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About the Moral Obligations of Beliefs

It seems that a lot of people have the idea that everyone should be entitled to believe “whatever they want.” I think there’s a big problem here. There is, of course, the issue of whether or not it makes any sense whatsoever to talk about believing what we “want.” The process of belief formation is complicated and not fully understood. But, whatever it is, it doesn’t seem to be the case that we can simply choose our beliefs. If you disagree with this, I would offer a simple challenge: choose at this moment to believe that the entity writing this blog is, in fact, a hyper-intelligent chicken wearing a sophisticated human suit for the purposes of fooling actual humans. I think it’s safe to say that no one reading this can succeed in such a task. As such, it would appear, prima facie, that, however we form beliefs, it is not the product of mere choice.

But there is a different issue with the idea that we should be able to believe whatever we want, one that seems more important. While it might not be the case that we can explicitly choose our beliefs, it does appear that we have at least some control over what we accept as the foundation of our beliefs. That is, some of us require some level of evidence or good reason while others do not. At least, it looks like some people don’t require what would widely be considered reliable evidence. Finding some quote on the internet that flies in the face of current research and hard data doesn’t seem to be much in the way of “evidence,” so anyone using that as the basis for their belief must be doing something other than requiring such as the basis for their beliefs.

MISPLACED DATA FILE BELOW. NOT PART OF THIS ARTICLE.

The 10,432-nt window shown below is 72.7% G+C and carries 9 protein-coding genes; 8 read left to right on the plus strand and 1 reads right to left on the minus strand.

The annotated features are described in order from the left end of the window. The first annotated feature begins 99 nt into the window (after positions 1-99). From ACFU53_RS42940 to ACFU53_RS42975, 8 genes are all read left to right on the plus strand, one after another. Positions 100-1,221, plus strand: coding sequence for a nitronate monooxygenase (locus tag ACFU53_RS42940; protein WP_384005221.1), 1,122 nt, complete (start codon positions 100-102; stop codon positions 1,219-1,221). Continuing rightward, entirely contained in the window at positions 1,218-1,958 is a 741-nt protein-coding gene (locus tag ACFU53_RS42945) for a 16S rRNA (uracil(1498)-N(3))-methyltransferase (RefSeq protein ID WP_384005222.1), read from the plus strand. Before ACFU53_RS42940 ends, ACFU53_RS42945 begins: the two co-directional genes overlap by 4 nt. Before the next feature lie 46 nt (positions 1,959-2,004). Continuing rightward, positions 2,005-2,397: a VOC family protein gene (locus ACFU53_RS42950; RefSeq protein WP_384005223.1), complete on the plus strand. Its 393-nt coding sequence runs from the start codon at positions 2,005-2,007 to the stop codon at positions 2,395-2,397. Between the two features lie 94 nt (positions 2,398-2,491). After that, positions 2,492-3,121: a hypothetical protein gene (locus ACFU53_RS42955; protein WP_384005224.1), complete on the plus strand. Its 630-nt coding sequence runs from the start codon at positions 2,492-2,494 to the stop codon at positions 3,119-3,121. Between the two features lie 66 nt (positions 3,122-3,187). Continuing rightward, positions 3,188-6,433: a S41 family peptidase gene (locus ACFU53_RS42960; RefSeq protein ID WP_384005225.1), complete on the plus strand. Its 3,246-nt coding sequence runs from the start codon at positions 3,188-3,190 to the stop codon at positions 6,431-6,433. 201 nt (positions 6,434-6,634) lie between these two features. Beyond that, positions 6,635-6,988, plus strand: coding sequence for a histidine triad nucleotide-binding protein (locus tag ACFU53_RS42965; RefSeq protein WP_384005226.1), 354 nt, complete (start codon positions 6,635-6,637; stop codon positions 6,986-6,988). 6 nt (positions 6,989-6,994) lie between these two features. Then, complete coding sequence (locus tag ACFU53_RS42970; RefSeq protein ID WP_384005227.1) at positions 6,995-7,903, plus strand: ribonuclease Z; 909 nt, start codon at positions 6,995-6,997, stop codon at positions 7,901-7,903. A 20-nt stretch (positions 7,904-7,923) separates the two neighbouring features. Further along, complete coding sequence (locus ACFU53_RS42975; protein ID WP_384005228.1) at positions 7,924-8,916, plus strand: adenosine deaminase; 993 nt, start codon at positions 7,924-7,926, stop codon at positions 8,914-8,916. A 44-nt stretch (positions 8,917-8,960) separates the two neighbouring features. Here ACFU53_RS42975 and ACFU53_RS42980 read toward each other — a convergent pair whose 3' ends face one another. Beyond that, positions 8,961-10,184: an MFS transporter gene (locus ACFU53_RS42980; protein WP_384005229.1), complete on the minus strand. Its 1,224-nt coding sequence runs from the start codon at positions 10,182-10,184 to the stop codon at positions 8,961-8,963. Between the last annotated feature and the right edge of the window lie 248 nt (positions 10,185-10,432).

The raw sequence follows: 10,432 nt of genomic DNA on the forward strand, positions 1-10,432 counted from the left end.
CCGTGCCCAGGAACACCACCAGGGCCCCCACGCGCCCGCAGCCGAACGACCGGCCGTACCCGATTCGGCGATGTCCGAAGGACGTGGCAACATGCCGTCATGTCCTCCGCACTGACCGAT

This issue raises an obvious question: are we under some sort of obligation to only allow a certain class of thing to serve as the foundation of our beliefs? I think we are. That is, I think we are morally obligated to only allow those things which have a good evidential basis or are based on good reason to serve as the grounding of our beliefs. Of course, like anything else, we need some reason to think this is the case, so here is my reasoning on this issue.